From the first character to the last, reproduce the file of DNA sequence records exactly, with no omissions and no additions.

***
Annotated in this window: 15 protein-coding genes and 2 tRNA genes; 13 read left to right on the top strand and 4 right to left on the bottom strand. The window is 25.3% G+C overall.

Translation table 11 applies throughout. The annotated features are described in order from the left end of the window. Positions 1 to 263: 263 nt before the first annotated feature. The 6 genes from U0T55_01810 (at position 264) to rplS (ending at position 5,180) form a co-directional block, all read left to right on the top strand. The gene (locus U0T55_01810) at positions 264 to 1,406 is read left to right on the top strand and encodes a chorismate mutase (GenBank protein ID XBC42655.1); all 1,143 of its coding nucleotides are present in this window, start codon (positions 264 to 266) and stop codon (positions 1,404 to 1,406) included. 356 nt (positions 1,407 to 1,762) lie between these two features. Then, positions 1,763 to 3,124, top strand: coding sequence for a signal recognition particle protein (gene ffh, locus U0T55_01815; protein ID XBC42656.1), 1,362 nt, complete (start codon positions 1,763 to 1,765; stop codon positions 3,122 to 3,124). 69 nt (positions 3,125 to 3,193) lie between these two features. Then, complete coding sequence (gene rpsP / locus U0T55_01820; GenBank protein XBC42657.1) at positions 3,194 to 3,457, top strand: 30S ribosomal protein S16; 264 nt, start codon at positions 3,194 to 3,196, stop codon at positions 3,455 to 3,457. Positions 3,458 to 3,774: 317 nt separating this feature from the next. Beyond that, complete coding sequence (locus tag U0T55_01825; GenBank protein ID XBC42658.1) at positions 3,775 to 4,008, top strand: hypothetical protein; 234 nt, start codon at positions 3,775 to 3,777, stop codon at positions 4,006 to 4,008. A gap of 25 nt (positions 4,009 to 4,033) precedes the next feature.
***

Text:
Annotated in this window: 15 protein-coding genes and 2 tRNA genes; 13 read left to right on the top strand and 4 right to left on the bottom strand. The window is 25.3% G+C overall.

Translation table 11 applies throughout. The annotated features are described in order from the left end of the window. Positions 1 to 263: 263 nt before the first annotated feature. The 6 genes from U0T55_01810 (at position 264) to rplS (ending at position 5,180) form a co-directional block, all read left to right on the top strand. The gene (locus U0T55_01810) at positions 264 to 1,406 is read left to right on the top strand and encodes a chorismate mutase (GenBank protein ID XBC42655.1); all 1,143 of its coding nucleotides are present in this window, start codon (positions 264 to 266) and stop codon (positions 1,404 to 1,406) included. 356 nt (positions 1,407 to 1,762) lie between these two features. Then, positions 1,763 to 3,124, top strand: coding sequence for a signal recognition particle protein (gene ffh, locus U0T55_01815; protein ID XBC42656.1), 1,362 nt, complete (start codon positions 1,763 to 1,765; stop codon positions 3,122 to 3,124). 69 nt (positions 3,125 to 3,193) lie between these two features. Then, complete coding sequence (gene rpsP / locus U0T55_01820; GenBank protein XBC42657.1) at positions 3,194 to 3,457, top strand: 30S ribosomal protein S16; 264 nt, start codon at positions 3,194 to 3,196, stop codon at positions 3,455 to 3,457. Positions 3,458 to 3,774: 317 nt separating this feature from the next. Beyond that, complete coding sequence (locus tag U0T55_01825; GenBank protein ID XBC42658.1) at positions 3,775 to 4,008, top strand: hypothetical protein; 234 nt, start codon at positions 3,775 to 3,777, stop codon at positions 4,006 to 4,008. A gap of 25 nt (positions 4,009 to 4,033) precedes the next feature.